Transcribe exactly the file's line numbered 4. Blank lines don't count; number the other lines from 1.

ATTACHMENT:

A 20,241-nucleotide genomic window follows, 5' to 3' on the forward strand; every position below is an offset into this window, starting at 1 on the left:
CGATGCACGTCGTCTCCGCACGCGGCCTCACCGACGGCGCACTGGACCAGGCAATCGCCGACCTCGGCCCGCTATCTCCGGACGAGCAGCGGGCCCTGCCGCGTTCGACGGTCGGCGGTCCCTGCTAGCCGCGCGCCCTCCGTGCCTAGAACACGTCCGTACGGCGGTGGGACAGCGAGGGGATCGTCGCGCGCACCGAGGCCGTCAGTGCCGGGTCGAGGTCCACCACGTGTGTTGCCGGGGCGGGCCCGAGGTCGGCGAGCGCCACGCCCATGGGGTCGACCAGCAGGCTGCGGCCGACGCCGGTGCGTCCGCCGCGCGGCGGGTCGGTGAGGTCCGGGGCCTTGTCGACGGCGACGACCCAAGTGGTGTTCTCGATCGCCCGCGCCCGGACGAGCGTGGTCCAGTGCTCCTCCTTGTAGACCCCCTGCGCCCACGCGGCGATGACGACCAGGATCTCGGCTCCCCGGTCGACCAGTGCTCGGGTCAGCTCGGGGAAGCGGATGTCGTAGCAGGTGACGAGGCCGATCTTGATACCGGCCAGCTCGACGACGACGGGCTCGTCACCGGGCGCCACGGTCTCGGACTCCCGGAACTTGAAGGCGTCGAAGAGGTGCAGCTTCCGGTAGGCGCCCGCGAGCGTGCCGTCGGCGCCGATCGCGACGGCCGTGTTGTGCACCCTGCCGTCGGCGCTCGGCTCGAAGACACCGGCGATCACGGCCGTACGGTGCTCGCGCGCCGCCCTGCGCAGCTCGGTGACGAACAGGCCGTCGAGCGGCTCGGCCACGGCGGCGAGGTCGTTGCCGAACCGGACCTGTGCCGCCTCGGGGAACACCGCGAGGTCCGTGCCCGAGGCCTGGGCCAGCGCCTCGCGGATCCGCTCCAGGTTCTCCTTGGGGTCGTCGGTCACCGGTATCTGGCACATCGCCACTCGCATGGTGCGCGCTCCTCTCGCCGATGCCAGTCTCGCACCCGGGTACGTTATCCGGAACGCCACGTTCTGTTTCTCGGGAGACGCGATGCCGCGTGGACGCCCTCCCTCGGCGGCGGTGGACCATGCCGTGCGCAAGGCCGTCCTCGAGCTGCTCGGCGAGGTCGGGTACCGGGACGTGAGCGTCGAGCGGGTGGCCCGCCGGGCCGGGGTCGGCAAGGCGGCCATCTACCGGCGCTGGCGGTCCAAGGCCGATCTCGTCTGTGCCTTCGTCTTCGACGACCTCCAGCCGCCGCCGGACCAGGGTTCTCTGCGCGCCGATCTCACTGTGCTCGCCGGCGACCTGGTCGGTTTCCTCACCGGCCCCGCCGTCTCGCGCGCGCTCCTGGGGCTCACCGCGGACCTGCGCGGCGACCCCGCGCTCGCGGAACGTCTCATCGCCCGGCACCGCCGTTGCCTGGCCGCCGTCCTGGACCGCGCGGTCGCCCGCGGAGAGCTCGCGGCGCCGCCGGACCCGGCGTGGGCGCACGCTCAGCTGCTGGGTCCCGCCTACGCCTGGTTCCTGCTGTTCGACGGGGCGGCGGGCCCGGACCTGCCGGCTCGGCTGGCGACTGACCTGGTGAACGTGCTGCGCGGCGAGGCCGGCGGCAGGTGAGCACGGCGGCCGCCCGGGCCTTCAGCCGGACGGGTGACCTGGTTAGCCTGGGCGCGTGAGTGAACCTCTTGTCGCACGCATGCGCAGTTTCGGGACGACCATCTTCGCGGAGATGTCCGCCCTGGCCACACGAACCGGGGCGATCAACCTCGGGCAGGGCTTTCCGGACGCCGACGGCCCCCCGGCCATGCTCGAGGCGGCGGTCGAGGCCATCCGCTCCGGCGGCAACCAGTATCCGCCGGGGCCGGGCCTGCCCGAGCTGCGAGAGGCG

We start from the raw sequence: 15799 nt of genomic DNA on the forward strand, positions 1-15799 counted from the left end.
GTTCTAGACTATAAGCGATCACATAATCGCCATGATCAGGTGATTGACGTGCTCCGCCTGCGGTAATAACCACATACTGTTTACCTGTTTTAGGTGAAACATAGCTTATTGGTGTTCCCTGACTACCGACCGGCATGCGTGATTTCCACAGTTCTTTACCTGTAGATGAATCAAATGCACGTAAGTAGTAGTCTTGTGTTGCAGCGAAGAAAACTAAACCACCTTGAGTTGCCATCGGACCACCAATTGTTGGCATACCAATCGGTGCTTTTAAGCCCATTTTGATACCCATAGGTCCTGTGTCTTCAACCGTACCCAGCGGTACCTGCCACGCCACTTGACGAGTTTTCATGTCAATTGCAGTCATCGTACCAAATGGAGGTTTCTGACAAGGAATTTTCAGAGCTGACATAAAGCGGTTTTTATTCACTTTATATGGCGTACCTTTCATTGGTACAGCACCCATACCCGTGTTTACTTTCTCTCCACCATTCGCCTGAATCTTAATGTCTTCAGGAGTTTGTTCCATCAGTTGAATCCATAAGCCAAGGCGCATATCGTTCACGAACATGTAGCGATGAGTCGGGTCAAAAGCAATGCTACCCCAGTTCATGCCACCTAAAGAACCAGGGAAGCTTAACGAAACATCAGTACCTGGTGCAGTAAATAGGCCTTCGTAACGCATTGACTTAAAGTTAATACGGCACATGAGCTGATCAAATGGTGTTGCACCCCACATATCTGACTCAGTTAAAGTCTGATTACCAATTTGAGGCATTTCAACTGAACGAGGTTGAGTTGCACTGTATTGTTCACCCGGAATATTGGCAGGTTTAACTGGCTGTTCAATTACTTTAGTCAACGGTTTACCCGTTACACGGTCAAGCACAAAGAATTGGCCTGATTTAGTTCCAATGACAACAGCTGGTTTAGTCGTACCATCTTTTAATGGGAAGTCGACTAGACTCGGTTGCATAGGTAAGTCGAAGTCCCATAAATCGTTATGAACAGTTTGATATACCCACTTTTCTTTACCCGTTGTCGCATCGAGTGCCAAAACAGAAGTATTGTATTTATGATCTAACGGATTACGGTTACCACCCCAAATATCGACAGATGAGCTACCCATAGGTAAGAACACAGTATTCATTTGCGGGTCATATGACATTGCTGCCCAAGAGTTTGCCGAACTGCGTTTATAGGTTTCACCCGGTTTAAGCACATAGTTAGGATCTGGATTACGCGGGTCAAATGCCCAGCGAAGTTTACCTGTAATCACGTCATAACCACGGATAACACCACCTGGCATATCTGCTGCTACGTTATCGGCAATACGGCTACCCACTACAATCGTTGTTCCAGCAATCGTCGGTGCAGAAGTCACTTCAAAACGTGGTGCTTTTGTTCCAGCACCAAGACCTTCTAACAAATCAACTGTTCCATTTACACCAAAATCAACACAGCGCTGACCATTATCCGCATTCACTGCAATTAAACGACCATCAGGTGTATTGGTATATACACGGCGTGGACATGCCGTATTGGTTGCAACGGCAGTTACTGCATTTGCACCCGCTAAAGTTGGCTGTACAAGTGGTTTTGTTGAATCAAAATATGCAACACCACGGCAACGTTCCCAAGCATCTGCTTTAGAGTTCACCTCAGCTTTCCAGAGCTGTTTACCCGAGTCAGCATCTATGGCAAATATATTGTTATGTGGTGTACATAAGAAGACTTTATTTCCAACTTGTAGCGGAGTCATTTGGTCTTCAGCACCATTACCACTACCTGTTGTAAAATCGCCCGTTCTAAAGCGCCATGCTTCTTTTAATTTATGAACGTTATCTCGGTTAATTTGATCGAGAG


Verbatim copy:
GTTCTAGACTATAAGCGATCACATAATCGCCATGATCAGGTGATTGACGTGCTCCGCCTGCGGTAATAACCACATACTGTTTACCTGTTTTAGGTGAAACATAGCTTATTGGTGTTCCCTGACTACCGACCGGCATGCGTGATTTCCACAGTTCTTTACCTGTAGATGAATCAAATGCACGTAAGTAGTAGTCTTGTGTTGCAGCGAAGAAAACTAAACCACCTTGAGTTGCCATCGGACCACCAATTGTTGGCATACCAATCGGTGCTTTTAAGCCCATTTTGATACCCATAGGTCCTGTGTCTTCAACCGTACCCAGCGGTACCTGCCACGCCACTTGACGAGTTTTCATGTCAATTGCAGTCATCGTACCAAATGGAGGTTTCTGACAAGGAATTTTCAGAGCTGACATAAAGCGGTTTTTATTCACTTTATATGGCGTACCTTTCATTGGTACAGCACCCATACCCGTGTTTACTTTCTCTCCACCATTCGCCTGAATCTTAATGTCTTCAGGAGTTTGTTCCATCAGTTGAATCCATAAGCCAAGGCGCATATCGTTCACGAACATGTAGCGATGAGTCGGGTCAAAAGCAATGCTACCCCAGTTCATGCCACCTAAAGAACCAGGGAAGCTTAACGAAACATCAGTACCTGGTGCAGTAAATAGGCCTTCGTAACGCATTGACTTAAAGTTAATACGGCACATGAGCTGATCAAATGGTGTTGCACCCCACATATCTGACTCAGTTAAAGTCTGATTACCAATTTGAGGCATTTCAACTGAACGAGGTTGAGTTGCACTGTATTGTTCACCCGGAATATTGGCAGGTTTAACTGGCTGTTCAATTACTTTAGTCAACGGTTTACCCGTTACACGGTCAAGCACAAAGAATTGGCCTGATTTAGTTCCAATGACAACAGCTGGTTTAGTCGTACCATCTTTTAATGGGAAGTCGACTAGACTCGGTTGCATAGGTAAGTCGAAGTCCCATAAATCGTTATGAACAGTTTGATATACCCACTTTTCTTTACCCGTTGTCGCATCGAGTGCCAAAACAGAAGTATTGTATTTATGATCTAACGGATTACGGTTACCACCCCAAATATCGACAGATGAGCTACCCATAGGTAAGAACACAGTATTCATTTGCGGGTCATATGACATTGCTGCCCAAGAGTTTGCCGAACTGCGTTTATAGGTTTCACCCGGTTTAAGCACATAGTTAGGATCTGGATTACGCGGGTCAAATGCCCAGCGAAGTTTACCTGTAATCACGTCATAACCACGGATAACACCACCTGGCATATCTGCTGCTACGTTATCGGCAATACGGCTACCCACTACAATCGTTGTTCCAGCAATCGTCGGTGCAGAAGTCACTTCAAAACGTGGTGCTTTTGTTCCAGCACCAAGACCTTCTAACAAATCAACTGTTCCATTTACACCAAAATCAACACAGCGCTGACCATTATCCGCATTCACTGCAATTAAACGACCATCAGGTGTATTGGTATATACACGGCGTGGACATGCCGTATTGGTTGCAACGGCAGTTACTGCATTTGCACCCGCTAAAGTTGGCTGTACAAGTGGTTTTGTTGAATCAAAATATGCAACACCACGGCAACGTTCCCAAGCATCTGCTTTAGAGTTCACCTCAGCTTTCCAGAGCTGTTTACCCGAGTCAGCATCTATGGCAAATATATTGTTATGTGGTGTACATAAGAAGACTTTATTTCCAACTTGTAGCGGAGTCATTTGGTCTTCAGCACCATTACCACTACCTGTTGTAAAATCGCCCGTTCTAAAGCGCCATGCTTCTTTTAATTTATGAACGTTATCTCGGTTAATTTGATCGAGAG